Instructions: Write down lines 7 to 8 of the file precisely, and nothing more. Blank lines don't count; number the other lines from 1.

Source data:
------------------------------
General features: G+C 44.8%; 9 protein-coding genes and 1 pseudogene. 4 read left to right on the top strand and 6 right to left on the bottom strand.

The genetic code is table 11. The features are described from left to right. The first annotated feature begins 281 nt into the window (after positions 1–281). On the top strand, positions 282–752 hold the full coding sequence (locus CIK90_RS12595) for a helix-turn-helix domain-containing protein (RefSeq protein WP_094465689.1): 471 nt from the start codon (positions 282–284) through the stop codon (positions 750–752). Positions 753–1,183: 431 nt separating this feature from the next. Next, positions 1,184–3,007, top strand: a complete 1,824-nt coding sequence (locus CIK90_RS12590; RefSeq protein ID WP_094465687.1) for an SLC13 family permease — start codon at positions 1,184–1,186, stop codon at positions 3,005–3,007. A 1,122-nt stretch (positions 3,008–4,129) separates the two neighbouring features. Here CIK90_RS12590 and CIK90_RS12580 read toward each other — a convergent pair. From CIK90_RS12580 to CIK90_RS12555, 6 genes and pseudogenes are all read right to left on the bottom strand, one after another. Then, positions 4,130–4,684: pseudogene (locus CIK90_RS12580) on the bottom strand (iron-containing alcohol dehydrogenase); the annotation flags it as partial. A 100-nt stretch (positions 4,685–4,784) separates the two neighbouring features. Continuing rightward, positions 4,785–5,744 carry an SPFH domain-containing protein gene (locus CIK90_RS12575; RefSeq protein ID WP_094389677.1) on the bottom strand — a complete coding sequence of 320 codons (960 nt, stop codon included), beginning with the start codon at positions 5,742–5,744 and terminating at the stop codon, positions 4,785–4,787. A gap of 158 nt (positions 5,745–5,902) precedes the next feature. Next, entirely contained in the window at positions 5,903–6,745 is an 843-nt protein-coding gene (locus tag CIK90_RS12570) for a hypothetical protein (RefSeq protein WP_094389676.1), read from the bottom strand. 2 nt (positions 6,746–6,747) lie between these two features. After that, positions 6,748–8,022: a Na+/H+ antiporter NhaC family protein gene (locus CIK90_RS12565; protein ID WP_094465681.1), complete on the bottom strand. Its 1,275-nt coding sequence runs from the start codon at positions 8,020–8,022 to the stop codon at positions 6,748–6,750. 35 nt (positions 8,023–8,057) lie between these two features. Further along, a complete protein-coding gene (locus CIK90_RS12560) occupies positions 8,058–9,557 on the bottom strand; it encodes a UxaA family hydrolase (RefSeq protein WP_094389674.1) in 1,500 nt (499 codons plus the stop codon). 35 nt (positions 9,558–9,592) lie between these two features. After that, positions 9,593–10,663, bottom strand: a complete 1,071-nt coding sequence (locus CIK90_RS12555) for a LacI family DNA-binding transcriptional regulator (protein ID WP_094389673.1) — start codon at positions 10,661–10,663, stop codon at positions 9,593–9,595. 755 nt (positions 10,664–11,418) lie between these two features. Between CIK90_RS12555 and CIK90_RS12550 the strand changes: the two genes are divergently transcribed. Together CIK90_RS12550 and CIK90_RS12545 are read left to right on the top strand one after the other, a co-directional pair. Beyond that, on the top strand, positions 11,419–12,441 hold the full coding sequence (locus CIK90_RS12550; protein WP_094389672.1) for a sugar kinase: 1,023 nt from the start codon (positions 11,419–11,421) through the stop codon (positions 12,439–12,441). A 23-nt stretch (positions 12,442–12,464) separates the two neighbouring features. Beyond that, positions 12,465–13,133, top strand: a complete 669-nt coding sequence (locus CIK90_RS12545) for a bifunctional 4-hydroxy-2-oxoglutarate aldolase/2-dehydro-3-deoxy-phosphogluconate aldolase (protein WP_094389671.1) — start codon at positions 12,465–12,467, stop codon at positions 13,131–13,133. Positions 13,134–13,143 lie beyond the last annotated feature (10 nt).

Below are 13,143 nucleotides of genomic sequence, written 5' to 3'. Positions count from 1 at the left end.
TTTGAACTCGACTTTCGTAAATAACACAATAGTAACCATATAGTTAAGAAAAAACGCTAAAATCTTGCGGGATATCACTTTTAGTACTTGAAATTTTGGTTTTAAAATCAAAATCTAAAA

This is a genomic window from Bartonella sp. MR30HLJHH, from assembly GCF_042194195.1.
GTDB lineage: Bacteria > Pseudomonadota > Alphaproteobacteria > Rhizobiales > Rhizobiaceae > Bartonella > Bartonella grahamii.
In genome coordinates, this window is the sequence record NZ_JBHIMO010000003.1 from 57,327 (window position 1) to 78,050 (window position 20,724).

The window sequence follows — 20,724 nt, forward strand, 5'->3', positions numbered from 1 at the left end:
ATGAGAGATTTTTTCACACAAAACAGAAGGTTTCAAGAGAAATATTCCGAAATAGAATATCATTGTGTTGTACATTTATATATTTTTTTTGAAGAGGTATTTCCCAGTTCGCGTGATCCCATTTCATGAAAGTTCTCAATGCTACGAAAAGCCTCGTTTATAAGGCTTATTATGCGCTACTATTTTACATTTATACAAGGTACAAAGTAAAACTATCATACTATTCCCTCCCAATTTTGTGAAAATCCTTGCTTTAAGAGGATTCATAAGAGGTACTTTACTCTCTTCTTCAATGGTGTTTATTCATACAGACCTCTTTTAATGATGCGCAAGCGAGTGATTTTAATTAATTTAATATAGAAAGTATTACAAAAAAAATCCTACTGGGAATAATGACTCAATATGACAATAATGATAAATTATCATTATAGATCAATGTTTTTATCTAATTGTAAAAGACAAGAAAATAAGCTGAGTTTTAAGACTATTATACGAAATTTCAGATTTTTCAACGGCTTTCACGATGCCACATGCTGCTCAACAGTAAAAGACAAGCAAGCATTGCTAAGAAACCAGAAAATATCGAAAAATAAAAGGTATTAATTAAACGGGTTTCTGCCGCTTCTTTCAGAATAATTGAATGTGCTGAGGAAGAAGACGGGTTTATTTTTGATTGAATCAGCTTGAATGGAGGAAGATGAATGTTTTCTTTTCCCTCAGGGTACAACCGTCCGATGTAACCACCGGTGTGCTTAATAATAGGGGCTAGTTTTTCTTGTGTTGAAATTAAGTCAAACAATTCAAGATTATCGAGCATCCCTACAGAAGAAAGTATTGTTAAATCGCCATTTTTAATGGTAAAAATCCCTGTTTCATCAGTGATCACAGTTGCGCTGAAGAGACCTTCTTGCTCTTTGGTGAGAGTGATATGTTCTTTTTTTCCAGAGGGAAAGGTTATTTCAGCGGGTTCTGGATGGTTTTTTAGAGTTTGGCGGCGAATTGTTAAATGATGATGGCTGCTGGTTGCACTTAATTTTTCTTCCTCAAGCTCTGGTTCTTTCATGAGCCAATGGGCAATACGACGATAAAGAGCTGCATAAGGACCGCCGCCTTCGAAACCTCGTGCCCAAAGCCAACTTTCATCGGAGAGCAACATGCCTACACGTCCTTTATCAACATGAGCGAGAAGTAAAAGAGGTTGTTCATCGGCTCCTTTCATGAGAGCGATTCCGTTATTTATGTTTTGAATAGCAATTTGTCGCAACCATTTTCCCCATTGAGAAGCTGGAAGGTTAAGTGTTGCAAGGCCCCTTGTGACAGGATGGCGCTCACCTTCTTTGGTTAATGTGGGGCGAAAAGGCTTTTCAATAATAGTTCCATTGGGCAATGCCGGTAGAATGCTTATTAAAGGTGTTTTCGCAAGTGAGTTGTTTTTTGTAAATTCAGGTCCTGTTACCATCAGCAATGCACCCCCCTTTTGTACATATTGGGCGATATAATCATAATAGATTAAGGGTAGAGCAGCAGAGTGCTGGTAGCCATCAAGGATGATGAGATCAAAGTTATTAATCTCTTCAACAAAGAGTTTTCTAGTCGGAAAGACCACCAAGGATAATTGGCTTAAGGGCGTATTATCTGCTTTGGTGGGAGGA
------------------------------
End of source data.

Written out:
In genome coordinates, this window is the sequence record NZ_JBHIMO010000003.1 from 57,327 (window position 1) to 78,050 (window position 20,724).

The window sequence follows — 20,724 nt, forward strand, 5'->3', positions numbered from 1 at the left end: